The mine would seize land long held sacred by the Apache and transform it into a 2-mile-wide crater.
The Apache won a conditional victory on Monday when the U.S. Department of Agriculture withdrew an environmental impact statement on the project. On that basis, on Friday the Ninth Circuit Court of Appeals denied the emergency request to stop the Forest Service from handing over the land. The appeal will continue on an expedited basis.
“The transfer and destruction of an ancient Apache sacred site clearly violate federal law,” Luke Goodrich, vice president and senior counsel at religious liberty law firm Becket, told journalists. He noted that Oak Flat is central to the Apache religion. “If it is destroyed, there’s nowhere else for them to carry on their sacred tradition.”
“The transfer and destruction of an ancient Apache sacred site clearly violate federal law,” says Becket’s Luke Goodrich. Oak Flat is central to the Apache religion. “If it is destroyed, there’s nowhere else for them to carry on their sacred tradition."
“I don’t see how the U.S. government can separate an Indigenous religion compared to Catholic or Mormon or Islam,” said Morgun Frejo, a Navajo who sees the mining of the land as akin to the Notre Dame Cathedral fire. “We all pray to a higher being.”
Protect The 1st will remain on alert on ways to help Becket and other allies of the Apache in their appeal.
The House of Representatives is on the verge of passing a donor disclosure law that will amplify one of the ugliest realities of our cultural and political moment – the reputational, economic and physical attacks promoted by “doxing.”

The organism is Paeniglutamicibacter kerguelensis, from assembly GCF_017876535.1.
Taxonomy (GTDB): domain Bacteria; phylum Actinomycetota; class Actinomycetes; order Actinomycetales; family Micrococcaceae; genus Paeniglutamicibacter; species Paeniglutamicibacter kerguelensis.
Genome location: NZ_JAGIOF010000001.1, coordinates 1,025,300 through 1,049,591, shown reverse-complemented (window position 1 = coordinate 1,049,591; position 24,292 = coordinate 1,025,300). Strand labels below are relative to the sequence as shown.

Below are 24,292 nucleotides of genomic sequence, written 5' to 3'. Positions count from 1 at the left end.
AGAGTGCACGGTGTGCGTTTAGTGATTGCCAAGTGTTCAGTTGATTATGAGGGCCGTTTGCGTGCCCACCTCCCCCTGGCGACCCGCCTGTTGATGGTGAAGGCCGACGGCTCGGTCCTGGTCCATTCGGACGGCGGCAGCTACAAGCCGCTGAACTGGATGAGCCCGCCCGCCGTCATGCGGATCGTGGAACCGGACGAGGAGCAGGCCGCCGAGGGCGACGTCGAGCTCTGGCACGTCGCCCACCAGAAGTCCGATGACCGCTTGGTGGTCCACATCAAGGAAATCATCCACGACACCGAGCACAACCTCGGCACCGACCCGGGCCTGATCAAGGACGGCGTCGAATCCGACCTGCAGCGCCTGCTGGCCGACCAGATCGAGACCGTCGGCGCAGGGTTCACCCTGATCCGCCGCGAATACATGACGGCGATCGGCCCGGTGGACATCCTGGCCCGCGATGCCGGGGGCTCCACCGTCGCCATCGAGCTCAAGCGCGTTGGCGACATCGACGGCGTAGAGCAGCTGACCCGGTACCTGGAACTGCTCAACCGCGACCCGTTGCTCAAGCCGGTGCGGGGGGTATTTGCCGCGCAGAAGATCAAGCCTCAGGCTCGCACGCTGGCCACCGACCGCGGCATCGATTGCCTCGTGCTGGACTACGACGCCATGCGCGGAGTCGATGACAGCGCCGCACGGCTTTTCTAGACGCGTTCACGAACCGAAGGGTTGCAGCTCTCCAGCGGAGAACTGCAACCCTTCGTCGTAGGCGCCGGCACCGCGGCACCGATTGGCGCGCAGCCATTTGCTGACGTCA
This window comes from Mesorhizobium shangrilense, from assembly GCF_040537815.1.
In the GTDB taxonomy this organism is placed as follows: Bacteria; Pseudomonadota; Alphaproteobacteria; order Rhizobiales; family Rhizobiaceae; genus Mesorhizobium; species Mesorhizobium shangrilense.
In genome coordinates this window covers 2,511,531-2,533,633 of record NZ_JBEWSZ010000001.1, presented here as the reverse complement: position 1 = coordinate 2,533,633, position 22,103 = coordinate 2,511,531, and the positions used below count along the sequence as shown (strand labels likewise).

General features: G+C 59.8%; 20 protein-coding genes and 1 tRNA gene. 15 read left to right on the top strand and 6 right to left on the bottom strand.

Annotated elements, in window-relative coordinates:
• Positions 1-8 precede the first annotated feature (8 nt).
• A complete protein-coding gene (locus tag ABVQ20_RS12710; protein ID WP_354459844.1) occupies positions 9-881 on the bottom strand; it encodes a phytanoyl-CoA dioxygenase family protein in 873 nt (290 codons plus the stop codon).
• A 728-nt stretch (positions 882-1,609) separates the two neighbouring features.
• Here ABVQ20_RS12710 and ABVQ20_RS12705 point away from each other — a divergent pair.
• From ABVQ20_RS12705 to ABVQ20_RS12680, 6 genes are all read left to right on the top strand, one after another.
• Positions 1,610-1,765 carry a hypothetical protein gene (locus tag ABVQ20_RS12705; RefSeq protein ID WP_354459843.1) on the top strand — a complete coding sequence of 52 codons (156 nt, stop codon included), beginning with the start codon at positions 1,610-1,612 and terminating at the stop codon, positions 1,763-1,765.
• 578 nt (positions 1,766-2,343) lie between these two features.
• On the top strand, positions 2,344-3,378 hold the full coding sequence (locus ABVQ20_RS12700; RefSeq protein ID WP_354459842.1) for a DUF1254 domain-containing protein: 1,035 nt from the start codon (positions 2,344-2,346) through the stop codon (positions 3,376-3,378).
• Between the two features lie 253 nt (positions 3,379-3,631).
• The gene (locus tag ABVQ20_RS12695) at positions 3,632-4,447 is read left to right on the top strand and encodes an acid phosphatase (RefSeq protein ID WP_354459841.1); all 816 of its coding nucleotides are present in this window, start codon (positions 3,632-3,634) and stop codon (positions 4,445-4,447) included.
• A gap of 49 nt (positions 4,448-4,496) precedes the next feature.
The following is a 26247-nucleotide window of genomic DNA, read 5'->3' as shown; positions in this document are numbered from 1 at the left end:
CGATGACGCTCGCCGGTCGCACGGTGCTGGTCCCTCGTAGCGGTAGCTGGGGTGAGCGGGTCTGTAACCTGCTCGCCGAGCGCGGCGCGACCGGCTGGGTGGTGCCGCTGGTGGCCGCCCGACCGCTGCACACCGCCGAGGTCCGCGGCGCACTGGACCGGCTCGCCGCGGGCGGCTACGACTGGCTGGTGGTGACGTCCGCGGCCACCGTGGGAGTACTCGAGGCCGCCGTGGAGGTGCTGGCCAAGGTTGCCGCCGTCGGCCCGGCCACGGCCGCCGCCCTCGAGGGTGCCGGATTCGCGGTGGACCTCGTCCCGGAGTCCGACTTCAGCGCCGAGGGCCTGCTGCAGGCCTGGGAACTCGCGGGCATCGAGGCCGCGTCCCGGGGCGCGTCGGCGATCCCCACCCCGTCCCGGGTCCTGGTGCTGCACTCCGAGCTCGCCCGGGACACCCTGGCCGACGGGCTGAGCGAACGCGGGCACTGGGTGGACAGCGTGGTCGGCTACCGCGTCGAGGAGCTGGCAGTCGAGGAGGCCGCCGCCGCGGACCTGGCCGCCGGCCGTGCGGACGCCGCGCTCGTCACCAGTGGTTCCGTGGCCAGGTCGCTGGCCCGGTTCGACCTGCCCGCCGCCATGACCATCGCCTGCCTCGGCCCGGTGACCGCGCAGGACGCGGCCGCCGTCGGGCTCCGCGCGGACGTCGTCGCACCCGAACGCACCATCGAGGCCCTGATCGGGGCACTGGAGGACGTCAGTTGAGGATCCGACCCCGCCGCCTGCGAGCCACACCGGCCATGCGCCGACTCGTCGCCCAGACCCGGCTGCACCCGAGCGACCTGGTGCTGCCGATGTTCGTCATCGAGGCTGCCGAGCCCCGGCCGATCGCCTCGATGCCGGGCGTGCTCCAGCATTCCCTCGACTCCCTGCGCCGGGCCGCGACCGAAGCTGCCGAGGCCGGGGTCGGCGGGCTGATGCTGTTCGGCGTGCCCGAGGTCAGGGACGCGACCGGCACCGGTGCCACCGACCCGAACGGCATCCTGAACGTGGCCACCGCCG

This is the practice of posting a target’s personal information online so he or she can be harassed or worse. In December, someone upset over Donald Trump’s loss put up a website posting the private email address, home addresses, and pictures of the homes of the Georgia election officials and employees of a state vendor who had a role in certifying the 2020 presidential election vote totals. In case you didn’t get the point, the website overlaid their photos with a rifle’s crosshairs.
In 2018, a congressional intern was arrested after posting the home addresses of several Republican senators during the Brett Kavanaugh hearings. Black Lives Matters reports that white supremacist groups are monitoring their channels on the encrypted Telegram app and posting personal information of BLM volunteers.
This practice is particularly effective in punishing donors to politically controversial causes. In 2009, small donors to Proposition 8, a California ballot measure opposing same-sex marriage, received death threats and envelopes containing white powder. Their names and ZIP codes were helpfully overlaid on a Google Map.